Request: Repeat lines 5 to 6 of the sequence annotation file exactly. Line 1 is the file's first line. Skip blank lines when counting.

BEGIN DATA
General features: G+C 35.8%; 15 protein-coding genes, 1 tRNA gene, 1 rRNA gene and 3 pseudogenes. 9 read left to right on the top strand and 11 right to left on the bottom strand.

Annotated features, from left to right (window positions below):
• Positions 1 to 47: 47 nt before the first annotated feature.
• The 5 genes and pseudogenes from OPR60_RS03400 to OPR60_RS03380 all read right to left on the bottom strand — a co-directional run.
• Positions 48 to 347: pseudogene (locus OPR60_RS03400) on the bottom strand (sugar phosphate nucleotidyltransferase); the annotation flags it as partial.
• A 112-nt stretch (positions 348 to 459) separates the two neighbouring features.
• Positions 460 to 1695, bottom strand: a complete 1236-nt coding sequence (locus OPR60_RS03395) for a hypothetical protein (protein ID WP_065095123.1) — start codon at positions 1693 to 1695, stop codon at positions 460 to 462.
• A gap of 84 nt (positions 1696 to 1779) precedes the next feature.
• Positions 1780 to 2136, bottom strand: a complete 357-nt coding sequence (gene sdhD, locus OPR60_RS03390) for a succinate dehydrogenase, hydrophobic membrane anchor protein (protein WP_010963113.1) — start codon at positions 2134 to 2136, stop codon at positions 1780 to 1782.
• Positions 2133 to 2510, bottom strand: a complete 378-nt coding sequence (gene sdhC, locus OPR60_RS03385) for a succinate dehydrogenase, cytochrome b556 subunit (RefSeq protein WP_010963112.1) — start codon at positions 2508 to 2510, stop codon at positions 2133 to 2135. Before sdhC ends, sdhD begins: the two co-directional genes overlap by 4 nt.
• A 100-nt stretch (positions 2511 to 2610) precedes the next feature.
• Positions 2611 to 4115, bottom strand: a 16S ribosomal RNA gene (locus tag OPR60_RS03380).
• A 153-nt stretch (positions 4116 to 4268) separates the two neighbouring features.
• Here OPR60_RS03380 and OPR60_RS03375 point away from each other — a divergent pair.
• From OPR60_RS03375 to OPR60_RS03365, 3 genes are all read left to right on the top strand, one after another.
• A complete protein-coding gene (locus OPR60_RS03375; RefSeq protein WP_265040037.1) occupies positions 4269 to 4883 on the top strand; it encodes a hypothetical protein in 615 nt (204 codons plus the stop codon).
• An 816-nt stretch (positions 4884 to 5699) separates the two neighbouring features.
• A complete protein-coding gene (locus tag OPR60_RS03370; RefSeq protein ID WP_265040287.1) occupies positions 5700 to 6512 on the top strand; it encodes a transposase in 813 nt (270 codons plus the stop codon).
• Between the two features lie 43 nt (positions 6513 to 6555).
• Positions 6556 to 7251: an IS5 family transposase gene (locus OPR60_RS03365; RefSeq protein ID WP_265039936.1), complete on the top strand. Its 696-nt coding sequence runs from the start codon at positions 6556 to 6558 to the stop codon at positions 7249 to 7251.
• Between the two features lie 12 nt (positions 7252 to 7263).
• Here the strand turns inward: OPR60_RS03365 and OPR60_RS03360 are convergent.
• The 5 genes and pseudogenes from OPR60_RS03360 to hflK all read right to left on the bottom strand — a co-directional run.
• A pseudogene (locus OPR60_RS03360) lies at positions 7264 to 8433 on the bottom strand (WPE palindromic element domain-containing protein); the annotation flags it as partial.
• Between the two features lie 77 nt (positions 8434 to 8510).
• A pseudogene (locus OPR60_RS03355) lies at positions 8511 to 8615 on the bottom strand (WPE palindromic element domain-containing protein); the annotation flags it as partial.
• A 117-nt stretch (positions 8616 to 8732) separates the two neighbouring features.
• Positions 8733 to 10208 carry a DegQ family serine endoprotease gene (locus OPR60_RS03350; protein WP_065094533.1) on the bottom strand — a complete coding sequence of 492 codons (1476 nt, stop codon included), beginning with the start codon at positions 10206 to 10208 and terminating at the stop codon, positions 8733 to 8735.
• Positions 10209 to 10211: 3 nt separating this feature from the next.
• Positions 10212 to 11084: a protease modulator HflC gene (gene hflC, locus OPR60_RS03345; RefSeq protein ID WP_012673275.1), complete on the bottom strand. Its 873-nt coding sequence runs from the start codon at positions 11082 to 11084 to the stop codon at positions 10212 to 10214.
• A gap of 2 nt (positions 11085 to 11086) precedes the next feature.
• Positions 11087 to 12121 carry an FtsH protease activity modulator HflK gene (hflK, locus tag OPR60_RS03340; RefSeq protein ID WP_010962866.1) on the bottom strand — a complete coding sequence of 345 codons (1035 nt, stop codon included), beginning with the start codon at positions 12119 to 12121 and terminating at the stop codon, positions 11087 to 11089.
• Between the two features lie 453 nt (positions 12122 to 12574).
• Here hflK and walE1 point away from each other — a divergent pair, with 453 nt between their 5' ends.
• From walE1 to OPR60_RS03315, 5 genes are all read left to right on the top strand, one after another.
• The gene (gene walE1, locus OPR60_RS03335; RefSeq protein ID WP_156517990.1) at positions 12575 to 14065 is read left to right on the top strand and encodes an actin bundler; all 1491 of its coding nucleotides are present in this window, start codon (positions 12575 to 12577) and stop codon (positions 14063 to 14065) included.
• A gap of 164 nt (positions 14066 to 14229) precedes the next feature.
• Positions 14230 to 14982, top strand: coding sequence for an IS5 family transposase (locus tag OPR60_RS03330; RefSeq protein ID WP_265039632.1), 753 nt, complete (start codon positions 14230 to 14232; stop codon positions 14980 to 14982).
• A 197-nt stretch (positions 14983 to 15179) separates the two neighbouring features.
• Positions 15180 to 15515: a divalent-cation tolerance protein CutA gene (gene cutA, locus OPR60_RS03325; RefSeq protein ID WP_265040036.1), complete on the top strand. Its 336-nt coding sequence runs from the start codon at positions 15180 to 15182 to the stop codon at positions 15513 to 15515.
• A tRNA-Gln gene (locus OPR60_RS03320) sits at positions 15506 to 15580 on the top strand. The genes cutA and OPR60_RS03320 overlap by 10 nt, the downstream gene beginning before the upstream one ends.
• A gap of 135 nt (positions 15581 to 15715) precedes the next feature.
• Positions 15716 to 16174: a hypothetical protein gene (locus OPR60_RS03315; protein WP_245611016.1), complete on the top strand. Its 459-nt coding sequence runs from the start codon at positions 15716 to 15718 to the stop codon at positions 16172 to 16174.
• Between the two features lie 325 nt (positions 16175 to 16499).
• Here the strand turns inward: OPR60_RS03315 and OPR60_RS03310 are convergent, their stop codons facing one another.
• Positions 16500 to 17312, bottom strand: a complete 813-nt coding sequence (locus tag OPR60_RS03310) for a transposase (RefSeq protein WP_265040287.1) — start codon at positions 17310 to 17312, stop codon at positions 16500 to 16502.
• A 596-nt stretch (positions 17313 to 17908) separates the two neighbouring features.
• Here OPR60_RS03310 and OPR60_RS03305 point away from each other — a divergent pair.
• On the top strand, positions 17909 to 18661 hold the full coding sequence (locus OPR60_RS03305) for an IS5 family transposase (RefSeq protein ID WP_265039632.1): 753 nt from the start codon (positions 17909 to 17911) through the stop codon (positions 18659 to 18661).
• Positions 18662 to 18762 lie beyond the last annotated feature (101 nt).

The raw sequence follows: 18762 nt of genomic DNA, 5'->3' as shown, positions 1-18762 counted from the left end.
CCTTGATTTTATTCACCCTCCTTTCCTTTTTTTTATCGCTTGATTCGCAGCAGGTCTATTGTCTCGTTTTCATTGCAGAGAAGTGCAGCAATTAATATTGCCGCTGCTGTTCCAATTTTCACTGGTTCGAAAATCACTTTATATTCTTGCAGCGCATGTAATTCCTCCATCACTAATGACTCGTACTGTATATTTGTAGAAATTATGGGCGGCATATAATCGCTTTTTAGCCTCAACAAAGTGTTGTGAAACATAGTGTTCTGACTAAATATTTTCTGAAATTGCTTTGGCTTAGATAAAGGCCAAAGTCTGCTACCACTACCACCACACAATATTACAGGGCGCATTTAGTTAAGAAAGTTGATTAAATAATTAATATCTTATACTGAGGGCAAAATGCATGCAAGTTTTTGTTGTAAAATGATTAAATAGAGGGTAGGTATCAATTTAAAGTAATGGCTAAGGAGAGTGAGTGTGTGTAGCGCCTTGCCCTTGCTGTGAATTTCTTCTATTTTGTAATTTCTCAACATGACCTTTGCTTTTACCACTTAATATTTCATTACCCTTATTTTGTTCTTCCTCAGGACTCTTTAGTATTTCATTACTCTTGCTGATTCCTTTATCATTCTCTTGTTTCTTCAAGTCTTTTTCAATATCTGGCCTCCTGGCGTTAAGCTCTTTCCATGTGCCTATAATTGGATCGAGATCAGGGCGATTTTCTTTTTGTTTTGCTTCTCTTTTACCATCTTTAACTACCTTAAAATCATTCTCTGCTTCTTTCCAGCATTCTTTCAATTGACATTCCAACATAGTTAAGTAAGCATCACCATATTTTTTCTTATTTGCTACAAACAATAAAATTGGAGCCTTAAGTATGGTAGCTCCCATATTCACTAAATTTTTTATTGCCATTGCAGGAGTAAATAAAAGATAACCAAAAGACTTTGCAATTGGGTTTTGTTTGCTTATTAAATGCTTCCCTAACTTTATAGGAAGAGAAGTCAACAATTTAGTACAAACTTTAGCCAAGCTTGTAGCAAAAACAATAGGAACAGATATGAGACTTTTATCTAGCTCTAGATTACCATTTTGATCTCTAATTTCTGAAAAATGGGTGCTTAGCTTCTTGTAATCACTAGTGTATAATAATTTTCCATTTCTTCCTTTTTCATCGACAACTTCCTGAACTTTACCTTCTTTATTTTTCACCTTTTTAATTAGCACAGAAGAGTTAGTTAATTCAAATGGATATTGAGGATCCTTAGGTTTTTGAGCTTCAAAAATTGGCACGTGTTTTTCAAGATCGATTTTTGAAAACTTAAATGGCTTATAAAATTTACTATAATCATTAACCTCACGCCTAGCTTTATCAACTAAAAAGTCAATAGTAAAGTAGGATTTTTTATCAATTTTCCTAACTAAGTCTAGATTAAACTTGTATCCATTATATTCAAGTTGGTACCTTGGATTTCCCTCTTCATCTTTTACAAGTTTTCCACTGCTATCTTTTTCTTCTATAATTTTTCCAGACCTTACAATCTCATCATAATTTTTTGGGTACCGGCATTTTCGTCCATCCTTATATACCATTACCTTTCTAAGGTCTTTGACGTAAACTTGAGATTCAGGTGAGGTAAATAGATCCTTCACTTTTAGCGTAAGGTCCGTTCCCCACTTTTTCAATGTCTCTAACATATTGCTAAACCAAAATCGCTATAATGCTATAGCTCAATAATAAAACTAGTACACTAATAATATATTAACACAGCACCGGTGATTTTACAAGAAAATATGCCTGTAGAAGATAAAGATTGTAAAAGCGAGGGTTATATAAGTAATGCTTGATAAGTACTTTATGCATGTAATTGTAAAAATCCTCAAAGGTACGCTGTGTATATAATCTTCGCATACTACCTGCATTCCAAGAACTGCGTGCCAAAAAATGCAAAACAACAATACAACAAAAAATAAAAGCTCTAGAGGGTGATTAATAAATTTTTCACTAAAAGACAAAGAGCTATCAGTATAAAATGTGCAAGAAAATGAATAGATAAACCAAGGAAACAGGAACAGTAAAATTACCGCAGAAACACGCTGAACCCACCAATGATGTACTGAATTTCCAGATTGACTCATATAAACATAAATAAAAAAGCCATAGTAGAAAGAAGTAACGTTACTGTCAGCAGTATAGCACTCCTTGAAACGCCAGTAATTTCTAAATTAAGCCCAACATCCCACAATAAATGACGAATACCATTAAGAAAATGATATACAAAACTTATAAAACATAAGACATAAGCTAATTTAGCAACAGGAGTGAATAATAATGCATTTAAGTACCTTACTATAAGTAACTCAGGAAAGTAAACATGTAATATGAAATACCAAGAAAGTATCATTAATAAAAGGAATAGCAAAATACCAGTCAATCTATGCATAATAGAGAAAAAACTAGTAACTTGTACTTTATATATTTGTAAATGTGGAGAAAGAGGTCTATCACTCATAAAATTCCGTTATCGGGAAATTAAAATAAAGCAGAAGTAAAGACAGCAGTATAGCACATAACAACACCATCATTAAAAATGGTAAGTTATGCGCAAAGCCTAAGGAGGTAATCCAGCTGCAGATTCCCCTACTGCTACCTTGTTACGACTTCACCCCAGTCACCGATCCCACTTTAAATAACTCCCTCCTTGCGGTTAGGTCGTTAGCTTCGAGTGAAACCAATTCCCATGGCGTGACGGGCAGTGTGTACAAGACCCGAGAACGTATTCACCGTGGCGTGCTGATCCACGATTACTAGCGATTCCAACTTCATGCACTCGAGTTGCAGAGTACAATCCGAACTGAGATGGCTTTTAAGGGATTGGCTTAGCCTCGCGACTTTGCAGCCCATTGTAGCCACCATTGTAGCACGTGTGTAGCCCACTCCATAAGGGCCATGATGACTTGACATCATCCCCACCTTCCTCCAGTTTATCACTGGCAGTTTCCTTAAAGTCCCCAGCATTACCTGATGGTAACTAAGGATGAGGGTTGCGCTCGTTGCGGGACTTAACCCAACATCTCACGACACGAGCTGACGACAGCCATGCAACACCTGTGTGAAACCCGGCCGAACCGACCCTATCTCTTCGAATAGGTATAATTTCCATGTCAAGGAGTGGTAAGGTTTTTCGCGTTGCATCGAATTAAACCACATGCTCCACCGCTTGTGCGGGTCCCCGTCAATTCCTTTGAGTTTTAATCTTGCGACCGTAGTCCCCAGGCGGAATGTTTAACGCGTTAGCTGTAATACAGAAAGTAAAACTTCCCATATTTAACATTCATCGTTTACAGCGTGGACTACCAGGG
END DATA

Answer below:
• Positions 48 to 347: pseudogene (locus OPR60_RS03400) on the bottom strand (sugar phosphate nucleotidyltransferase); the annotation flags it as partial.
• A 112-nt stretch (positions 348 to 459) separates the two neighbouring features.